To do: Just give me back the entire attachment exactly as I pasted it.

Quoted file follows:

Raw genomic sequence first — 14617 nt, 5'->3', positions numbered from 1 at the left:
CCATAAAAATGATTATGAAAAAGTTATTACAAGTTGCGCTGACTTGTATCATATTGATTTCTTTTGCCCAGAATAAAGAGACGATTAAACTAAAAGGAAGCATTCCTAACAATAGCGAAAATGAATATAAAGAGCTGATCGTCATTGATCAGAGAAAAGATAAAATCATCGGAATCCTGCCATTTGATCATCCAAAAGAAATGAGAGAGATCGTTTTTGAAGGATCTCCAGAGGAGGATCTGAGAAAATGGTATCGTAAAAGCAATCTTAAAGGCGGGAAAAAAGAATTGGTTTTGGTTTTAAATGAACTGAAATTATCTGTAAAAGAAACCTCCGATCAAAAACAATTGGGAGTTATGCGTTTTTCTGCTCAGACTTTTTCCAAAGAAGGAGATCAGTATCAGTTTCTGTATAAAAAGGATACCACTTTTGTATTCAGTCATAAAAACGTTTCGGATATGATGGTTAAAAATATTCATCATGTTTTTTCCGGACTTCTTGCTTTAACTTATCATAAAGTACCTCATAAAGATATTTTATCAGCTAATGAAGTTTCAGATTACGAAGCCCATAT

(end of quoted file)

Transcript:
Raw genomic sequence first — 14617 nt, 5'->3', positions numbered from 1 at the left:
CCATAAAAATGATTATGAAAAAGTTATTACAAGTTGCGCTGACTTGTATCATATTGATTTCTTTTGCCCAGAATAAAGAGACGATTAAACTAAAAGGAAGCATTCCTAACAATAGCGAAAATGAATATAAAGAGCTGATCGTCATTGATCAGAGAAAAGATAAAATCATCGGAATCCTGCCATTTGATCATCCAAAAGAAATGAGAGAGATCGTTTTTGAAGGATCTCCAGAGGAGGATCTGAGAAAATGGTATCGTAAAAGCAATCTTAAAGGCGGGAAAAAAGAATTGGTTTTGGTTTTAAATGAACTGAAATTATCTGTAAAAGAAACCTCCGATCAAAAACAATTGGGAGTTATGCGTTTTTCTGCTCAGACTTTTTCCAAAGAAGGAGATCAGTATCAGTTTCTGTATAAAAAGGATACCACTTTTGTATTCAGTCATAAAAACGTTTCGGATATGATGGTTAAAAATATTCATCATGTTTTTTCCGGACTTCTTGCTTTAACTTATCATAAAGTACCTCATAAAGATATTTTATCAGCTAATGAAGTTTCAGATTACGAAGCCCATAT